Ethics approval and consent to participate
Ethical approval for this study was granted by Fujita Health University Ethics Committee (approval No. HM20-055). The informed consent was waived by the Fujita Health University Ethics Committee. Fujita Health University Ethics Committee also approved the opt-out consent process, meaning that all eligible people were included in this study unless they contacted us to opt out. No administrative permissions and/or licenses were required to access the clinical/personal patient data used in this research. All methods in the study were carried out in accordance with the Helsinki guidelines and declaration or any other relevant guidelines.
Diagnosis of DVT
Linear and convex probes (Canon, Tokyo, Japan) were used to perform pulse Doppler ultrasonographic examinations of the lower extremities of the patients. The transducer frequency was set from 7.5 MHz to 12 MHz. The diagnostic criteria for DVT are a filling defect of the cavity, incompressibility of the vein, and lack of Doppler signal. Routine scanning for vein thrombosis was performed for the common femoral, femoral, popliteal, posterior tibial, peroneal, soleal, and sural veins of the bilateral lower extremities. In the case of common femoral, femoral, and popliteal veins, it was diagnosed as the proximal type. Meanwhile, in the case of posterior tibial, peroneal, soleal, and sural veins, it was diagnosed as the distal type.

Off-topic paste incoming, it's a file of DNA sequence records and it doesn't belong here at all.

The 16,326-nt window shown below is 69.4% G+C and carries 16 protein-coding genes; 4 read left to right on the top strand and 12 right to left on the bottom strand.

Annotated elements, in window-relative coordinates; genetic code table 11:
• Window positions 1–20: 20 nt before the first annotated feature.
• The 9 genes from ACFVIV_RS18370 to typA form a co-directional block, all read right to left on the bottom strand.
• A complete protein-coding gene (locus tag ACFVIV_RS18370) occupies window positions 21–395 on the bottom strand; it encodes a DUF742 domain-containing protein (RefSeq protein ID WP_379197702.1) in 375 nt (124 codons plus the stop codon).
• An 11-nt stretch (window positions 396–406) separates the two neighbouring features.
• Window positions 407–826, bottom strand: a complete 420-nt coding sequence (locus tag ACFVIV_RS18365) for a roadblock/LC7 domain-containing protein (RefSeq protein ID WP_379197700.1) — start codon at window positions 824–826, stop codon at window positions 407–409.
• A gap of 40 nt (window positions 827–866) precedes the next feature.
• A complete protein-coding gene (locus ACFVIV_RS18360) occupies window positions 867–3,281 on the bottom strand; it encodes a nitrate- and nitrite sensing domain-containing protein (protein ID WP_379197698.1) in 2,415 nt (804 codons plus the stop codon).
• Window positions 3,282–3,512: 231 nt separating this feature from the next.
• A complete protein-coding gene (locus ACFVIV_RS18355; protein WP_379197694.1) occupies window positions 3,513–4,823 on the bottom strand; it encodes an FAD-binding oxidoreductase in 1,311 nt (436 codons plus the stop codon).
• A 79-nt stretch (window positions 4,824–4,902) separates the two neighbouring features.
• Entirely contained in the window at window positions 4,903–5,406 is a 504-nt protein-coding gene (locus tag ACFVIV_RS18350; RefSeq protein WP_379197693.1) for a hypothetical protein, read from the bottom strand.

The following data were evaluated: age, body mass index (BMI), sex, surgical site, American Society of Anesthesiologists (ASA) physical status grade, and medical history, including hypertension, hyperlipidemia, diabetes, stroke, malignancy, and smoking.
Data are presented as mean ± standard deviation. The Mann-Whitney U test, Pearson chi-square test, or analysis of variance was used for the statistical analysis. Multiple comparisons among the four groups, including the knee, hip neck, and low back, were performed using the Dunnett test. To examine the independent associations of DVT, we constructed a logistic regression model that included age, sex, BMI, surgical site, ASA grade, hypertension, hyperlipidemia diabetes, stroke, and malignancy, and the estimated odds ratios (ORs) and 95 % confidence intervals (CIs) for DVT. Logistic regression was performed by using the Stata 14 software (Stata Corporation, College Station, TX). P values < 0.05 were considered as indicating statistical significance.